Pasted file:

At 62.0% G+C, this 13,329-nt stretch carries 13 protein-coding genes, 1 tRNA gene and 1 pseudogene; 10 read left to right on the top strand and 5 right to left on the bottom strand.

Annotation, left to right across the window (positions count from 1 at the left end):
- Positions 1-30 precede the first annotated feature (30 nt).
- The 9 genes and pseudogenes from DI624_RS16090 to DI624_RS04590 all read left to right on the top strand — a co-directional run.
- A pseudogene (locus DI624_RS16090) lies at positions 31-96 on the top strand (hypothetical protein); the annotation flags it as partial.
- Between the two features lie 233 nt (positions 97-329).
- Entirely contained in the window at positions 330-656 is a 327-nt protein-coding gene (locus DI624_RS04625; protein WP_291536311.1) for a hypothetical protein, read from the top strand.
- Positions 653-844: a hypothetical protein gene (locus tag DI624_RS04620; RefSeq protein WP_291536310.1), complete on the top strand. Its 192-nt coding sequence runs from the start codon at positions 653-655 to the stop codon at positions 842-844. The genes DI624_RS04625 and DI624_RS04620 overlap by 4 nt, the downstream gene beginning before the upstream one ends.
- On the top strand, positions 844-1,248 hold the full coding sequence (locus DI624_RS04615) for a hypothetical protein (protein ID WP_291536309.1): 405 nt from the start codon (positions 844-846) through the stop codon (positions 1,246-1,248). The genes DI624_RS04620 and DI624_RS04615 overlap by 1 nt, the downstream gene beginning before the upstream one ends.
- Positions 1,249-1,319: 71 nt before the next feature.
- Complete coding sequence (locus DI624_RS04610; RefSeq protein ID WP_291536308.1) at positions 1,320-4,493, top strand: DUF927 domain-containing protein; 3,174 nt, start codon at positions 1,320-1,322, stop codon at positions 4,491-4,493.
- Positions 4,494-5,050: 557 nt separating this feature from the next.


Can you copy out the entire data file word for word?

At 62.0% G+C, this 13,329-nt stretch carries 13 protein-coding genes, 1 tRNA gene and 1 pseudogene; 10 read left to right on the top strand and 5 right to left on the bottom strand.

Annotation, left to right across the window (positions count from 1 at the left end):
- Positions 1-30 precede the first annotated feature (30 nt).
- The 9 genes and pseudogenes from DI624_RS16090 to DI624_RS04590 all read left to right on the top strand — a co-directional run.
- A pseudogene (locus DI624_RS16090) lies at positions 31-96 on the top strand (hypothetical protein); the annotation flags it as partial.
- Between the two features lie 233 nt (positions 97-329).
- Entirely contained in the window at positions 330-656 is a 327-nt protein-coding gene (locus DI624_RS04625; protein WP_291536311.1) for a hypothetical protein, read from the top strand.
- Positions 653-844: a hypothetical protein gene (locus tag DI624_RS04620; RefSeq protein WP_291536310.1), complete on the top strand. Its 192-nt coding sequence runs from the start codon at positions 653-655 to the stop codon at positions 842-844. The genes DI624_RS04625 and DI624_RS04620 overlap by 4 nt, the downstream gene beginning before the upstream one ends.
- On the top strand, positions 844-1,248 hold the full coding sequence (locus DI624_RS04615) for a hypothetical protein (protein ID WP_291536309.1): 405 nt from the start codon (positions 844-846) through the stop codon (positions 1,246-1,248). The genes DI624_RS04620 and DI624_RS04615 overlap by 1 nt, the downstream gene beginning before the upstream one ends.
- Positions 1,249-1,319: 71 nt before the next feature.
- Complete coding sequence (locus DI624_RS04610; RefSeq protein ID WP_291536308.1) at positions 1,320-4,493, top strand: DUF927 domain-containing protein; 3,174 nt, start codon at positions 1,320-1,322, stop codon at positions 4,491-4,493.
- Positions 4,494-5,050: 557 nt separating this feature from the next.